Yahoo’s style guide for web content

Posted by on June 29th, 2010
Stored in Cyberculture

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here is the style guide site

here is the news about it: Email? Not ?E-mail?: Yahoo Creates Style Guide for Web Content

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British Columbia?s Capital City Officially Names June 30 Social Media Day

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ROUNDUP

EXCLUSIVE: First Teaser For ?The Social Network? [VIDEO]

from Mashable! by Christina Warren

Facebook Unleashes Open Graph Search Engine, Declares War On Google

from All Facebook by Nick O’Neill

While there was a lot of speculation about Facebook?s search strategy, the company has confirmed with us that ?all Open Graph-enabled web pages will show up in search when a user likes them?. Earlier this week we published about the new Facebook SEO that?s possible via the Open Graph, but now it?s clear that this is the beginning of Facebook?s internet search strategy. The race is now on for publishers to optimize their sites for Facebook?s search engine.

Facebook?s ?War Declaration? Was Actually The Building Of A Boat

from All Facebook by Nick O’Neill

-Like Link Break-I thought it would be useful to post one more update regarding Facebook?s supposed ?War Declaration? against Google with their Open Graph search functionality. In multiple instances Facebook has downplayed the appearance of search results, as they should. For Facebook to tell Google that they are planning to take on the search giant at their own game when the army hasn?t been assembled yet is not smart. To be fair, Facebook wasn?t the one declaring war, that was only our interpretation.

Hackers: Heroes of the Computer Revolution, Steven Levy interviewed by Dale Dougherty

from Boing Boing by David Pescovitz

Most Liked Types of Facebook Pages

from “Online and offline are siblings” (Social media proverb.)

Viacom v Internet: round one to Internet

from Boing Boing by Cory Doctorow

Viacom v Google: Who is the Least Cost Avoider?

from Stanford Center for Internet and Society by Larry Downes

I?m late to the party, but I wanted to say a few things about the District Court?s decision in the Viacom v. YouTube case this week and. This will be a four-part post, covering:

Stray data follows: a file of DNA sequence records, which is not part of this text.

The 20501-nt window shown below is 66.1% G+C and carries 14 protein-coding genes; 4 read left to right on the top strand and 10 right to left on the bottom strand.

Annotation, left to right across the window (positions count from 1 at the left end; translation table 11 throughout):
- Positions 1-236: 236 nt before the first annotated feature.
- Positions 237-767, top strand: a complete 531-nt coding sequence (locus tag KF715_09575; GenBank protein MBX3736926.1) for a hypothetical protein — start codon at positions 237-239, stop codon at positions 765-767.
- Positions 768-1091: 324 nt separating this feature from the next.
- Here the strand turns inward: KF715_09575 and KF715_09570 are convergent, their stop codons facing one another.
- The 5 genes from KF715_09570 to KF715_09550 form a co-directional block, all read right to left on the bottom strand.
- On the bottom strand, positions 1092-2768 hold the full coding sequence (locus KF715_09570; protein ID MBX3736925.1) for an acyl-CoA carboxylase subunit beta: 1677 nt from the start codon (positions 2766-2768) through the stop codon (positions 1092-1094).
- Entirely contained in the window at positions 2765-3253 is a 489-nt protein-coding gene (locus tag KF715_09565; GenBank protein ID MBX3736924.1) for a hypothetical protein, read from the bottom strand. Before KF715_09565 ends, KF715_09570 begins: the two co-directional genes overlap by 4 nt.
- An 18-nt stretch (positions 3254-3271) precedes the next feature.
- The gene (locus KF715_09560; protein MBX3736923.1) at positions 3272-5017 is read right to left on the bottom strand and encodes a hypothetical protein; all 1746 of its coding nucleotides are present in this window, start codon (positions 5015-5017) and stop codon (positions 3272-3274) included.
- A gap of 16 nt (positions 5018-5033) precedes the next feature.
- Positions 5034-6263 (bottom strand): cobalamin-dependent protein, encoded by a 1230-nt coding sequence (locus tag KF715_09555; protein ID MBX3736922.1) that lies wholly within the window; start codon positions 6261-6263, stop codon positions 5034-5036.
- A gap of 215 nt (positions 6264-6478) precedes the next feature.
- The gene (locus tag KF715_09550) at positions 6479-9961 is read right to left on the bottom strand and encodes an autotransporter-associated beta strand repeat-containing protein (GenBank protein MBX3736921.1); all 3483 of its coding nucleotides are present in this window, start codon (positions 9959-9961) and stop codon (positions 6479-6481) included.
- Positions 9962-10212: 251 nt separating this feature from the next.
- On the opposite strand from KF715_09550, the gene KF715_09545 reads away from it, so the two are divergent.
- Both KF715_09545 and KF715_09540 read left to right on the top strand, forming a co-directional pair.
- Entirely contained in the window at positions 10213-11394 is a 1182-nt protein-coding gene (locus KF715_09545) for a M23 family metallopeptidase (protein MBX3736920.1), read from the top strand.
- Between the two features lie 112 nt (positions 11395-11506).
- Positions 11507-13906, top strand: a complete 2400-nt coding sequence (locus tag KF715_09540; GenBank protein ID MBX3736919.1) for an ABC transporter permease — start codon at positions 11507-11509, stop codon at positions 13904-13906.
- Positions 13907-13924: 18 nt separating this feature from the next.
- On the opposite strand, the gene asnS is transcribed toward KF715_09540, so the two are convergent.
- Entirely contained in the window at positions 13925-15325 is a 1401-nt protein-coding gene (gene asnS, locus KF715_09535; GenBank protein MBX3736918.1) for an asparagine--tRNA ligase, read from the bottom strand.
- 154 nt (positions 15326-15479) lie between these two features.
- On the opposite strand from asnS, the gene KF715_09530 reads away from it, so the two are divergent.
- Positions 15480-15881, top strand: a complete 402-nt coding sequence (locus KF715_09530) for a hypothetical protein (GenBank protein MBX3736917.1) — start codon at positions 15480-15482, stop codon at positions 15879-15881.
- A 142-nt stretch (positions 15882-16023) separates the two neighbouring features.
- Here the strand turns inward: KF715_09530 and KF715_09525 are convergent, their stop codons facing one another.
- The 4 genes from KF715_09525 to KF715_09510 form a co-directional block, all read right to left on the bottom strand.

Risky Behaviors and Online Safety: A 2010 Literature Review

from apophenia by zephoria

I?m pleased to announce a rough draft of Risky Behaviors and Online Safety: A 2010 Literature Review for public feedback. This Literature Review was produced for Harvard Berkman Center?s Youth and Media Policy Working Group Initiative, co-directed by John Palfrey, Urs Gasser, and myself and funded by the MacArthur Foundation. This Literature Review builds on the 2008 LitReview that Andrew Schrock and I crafted for the Internet Safety Technical Task Force. This document is not finalized, but we want to make our draft available broadly so that scholars working in this area can inform us of anything that we might be missing.

Risky Behaviors and Online Safety: A 2010 Literature Review

ACTA Communique: ?ACTA is the predictably deficient product of a deeply flawed process?

from Stanford Center for Internet and Society by Alex Feerst

Representatives from the US, the EU, Japan, South Korea, Canada, Mexico, Australia, and New Zealand will convene this Monday in Lucerne for the Ninth round of ACTA negotiations. President Obama has expressed his commitment to ?conclude these negotiations soon.?

Last week, a group of 90 academics, practitioners and public interest organizations gathered to analyze the most recent ACTA draft and have released this statement detailing the ways ACTA threatens public interests.

cyberbullying

from Stanford Center for Internet and Society by Colin Rule

Jan Hoffman in the NYT today:

“The seventh-grade guidance counselor says she can spend up to three-fourths of her time mediating conflicts that began online or through text messages.

In April, the burden of resolving these disputes had become so onerous that the principal, Mr. Orsini, sent an exasperated e-mail message to parents that made national news: ‘There is absolutely NO reason for any middle school student to be part of a social networking site,’ he wrote. If children were attacked through sites or texting, he added, ‘IMMEDIATELY GO TO THE POLICE!'”

An update on China

from The Official Google Blog

Ever since we launched Google.cn, our search engine for mainland Chinese users, we have done our best to increase access to information while abiding by Chinese law. This has not always been an easy balance to strike, especially since our January announcement that we were no longer willing to censor results on Google.cn.

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